Overwintering by H.S Lyon
As the sun loses its strength and the days grow darker, so too do Lucy’s spirits. The equinoxes match her body’s rhythms as surely as midnight’s chime turned Cinderella’s coach back into a pumpkin and showed her sparkling gown and cloak for the mere rags they really were. In the absence of a fairy godmother to sprinkle magical dust, the shadows of winters past come creeping back. There is a name for this malaise, she knows, but in the long, lovely days of summer when she is as light as a dandelion seed, it seems fantastical, the stuff of stories.
She has tried to explain to others how it is. “I’m like a puppet with cut strings”, she says. “The alarm sounds while I’m deeply asleep. I drag myself from the bottom of the sea of my bed, but I stay half-drowned all day”. They nod, sympathetically, saying they find it hard to get up in the mornings too. She tries to say her feelings through song and poetry, “In the summer, I’m a lark ascending. In the autumn, I’m like Dylan Thomas, raging”. Her friends say they’re so sorry and offer her another cup of tea, suggest she goes for a walk. She does not blame them; raging is not right, anyway. It is more like watching herself fade as the leaves fall, leaving her as blank as a tree’s empty branches.
She tries to fight back to life, forcing herself to get up, to wash, to dress, to eat, to go out. But these everyday tasks seem relentless, each false peak of achievement revealing the next hill that must be climbed. The endless grey skies are the same every day, flattening what resolve she has for action. Twilight comes ever-earlier and begins to feel a relief as the battle can pause again until the morning. Eventually, her strength fails. She stays at home, eating when she must, her world contracting to a single room and a remote control. The images of glittering sequins and happy families are too harsh and too loud, so she turns the sound off and sleeps, her room lit by the flickering television screen.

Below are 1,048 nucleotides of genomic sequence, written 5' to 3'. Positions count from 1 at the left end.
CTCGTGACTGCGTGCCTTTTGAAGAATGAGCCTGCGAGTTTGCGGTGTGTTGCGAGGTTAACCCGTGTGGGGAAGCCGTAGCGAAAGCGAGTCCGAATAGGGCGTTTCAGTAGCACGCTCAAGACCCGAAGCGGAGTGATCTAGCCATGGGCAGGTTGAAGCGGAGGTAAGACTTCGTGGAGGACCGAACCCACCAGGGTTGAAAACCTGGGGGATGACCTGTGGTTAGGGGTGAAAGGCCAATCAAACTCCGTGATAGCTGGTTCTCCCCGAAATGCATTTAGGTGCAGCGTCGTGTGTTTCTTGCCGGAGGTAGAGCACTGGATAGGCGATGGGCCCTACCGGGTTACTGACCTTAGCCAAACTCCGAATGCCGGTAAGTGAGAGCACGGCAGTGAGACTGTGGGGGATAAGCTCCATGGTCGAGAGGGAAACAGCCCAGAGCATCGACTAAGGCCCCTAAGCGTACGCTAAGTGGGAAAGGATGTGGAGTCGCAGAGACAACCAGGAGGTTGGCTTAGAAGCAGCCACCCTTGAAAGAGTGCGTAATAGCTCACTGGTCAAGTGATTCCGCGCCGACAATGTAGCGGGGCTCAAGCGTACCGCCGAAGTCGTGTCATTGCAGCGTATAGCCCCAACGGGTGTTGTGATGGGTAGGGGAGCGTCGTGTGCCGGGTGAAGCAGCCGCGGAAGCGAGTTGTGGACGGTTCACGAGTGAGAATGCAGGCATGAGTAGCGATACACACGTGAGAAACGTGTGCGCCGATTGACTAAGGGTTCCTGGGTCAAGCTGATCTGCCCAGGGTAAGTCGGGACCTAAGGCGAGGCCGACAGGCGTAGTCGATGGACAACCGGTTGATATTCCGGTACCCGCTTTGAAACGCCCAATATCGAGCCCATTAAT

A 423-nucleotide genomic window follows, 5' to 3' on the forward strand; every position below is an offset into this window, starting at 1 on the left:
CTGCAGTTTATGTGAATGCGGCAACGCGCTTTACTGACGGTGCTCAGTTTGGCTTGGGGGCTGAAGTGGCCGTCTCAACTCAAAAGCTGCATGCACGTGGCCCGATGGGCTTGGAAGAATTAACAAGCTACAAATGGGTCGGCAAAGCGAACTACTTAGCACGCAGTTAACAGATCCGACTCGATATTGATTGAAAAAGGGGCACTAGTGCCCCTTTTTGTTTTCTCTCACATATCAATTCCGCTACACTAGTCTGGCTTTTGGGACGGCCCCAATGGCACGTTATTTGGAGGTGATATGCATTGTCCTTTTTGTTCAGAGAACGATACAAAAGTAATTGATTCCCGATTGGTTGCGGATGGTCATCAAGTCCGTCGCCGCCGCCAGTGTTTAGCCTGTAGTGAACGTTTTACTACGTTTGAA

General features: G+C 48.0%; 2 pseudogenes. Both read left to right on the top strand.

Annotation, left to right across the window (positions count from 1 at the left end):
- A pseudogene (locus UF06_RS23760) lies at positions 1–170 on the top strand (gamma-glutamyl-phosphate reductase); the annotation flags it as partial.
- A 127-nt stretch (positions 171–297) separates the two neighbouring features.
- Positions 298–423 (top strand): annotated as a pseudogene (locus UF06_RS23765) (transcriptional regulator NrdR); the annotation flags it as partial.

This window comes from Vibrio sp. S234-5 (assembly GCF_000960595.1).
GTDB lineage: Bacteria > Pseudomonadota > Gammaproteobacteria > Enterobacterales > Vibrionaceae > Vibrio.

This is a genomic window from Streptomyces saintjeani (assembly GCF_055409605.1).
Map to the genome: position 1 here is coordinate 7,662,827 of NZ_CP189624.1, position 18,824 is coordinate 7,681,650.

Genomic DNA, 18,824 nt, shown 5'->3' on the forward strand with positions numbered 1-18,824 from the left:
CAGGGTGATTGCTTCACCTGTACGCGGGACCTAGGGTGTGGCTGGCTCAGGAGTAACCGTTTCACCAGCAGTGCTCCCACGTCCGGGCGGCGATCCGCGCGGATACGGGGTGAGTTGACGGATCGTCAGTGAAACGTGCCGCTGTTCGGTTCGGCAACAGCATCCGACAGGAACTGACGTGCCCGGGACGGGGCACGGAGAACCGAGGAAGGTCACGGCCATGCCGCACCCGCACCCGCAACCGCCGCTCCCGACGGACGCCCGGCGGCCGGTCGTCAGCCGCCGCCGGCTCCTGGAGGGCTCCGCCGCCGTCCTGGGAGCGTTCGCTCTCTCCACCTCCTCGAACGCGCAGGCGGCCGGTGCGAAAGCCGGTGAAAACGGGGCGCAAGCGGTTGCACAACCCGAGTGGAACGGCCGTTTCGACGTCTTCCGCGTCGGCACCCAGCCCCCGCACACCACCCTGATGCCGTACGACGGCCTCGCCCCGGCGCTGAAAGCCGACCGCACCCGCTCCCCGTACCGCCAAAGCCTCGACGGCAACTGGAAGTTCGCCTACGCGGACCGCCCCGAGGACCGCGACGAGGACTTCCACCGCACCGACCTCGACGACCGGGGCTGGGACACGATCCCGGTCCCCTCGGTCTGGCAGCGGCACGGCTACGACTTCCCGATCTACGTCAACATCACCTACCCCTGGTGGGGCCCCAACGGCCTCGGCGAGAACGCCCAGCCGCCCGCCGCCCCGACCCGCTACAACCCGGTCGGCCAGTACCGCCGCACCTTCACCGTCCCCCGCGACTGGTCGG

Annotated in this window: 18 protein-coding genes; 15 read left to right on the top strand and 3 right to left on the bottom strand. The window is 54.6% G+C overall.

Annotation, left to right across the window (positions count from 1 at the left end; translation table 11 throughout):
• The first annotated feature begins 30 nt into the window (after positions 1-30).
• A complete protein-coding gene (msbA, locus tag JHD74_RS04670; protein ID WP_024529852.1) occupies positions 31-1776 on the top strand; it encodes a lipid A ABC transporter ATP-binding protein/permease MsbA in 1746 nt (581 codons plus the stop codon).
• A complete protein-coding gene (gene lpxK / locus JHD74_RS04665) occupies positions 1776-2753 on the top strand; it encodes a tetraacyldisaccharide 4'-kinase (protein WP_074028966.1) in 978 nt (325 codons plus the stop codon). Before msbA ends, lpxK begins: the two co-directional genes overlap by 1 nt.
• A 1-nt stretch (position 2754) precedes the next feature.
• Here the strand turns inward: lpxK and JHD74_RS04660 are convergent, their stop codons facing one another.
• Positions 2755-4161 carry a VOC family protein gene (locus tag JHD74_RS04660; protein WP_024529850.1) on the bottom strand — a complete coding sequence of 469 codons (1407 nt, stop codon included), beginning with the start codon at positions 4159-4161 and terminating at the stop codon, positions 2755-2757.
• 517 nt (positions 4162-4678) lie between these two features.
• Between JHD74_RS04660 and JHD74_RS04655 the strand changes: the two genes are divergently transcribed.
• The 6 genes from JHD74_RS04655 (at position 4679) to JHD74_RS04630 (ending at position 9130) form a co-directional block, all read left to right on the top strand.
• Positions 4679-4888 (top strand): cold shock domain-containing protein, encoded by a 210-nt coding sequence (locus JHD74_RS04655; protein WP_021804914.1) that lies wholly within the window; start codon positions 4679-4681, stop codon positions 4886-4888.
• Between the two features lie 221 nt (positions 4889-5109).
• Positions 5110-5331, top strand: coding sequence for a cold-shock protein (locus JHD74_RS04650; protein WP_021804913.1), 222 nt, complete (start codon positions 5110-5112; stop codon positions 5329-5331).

But in this summer’s dancing months, she determines that her winter will be different. She writes in her diary, “Remember the pumpkin!” She lies in the grass with the sun on her face, as if she could store the warmth from the ground in her very cells. She buys bulbs, each planting an act of faith. In the autumn, she sows sweet-pea seeds into long training pods, imagining their tendril roots delving into the rich goodness of the compost, making sure foundations for the scented flowers to come. She sits and looks at the bare earth, imagining it as a blanket protecting the life that is sleeping. She spreads another layer of mulch over the beds, shielding her plants from frost and cold.
The light dwindles and the snow comes, but she watches the garden from her window, mug in her hands, seeing red berries against green leaves, winter birds flying. Her vigour dies back as it does every year and she naps on the sofa, the garden the last thing she sees as she closes her eyes. She drifts through days, but it is not the same as before. She remembers the pumpkin, the magical dust of summer on a warm breeze. She knows she will spring forward with colour and movement when the time comes to dance again. In this quiet, waiting time, she rests.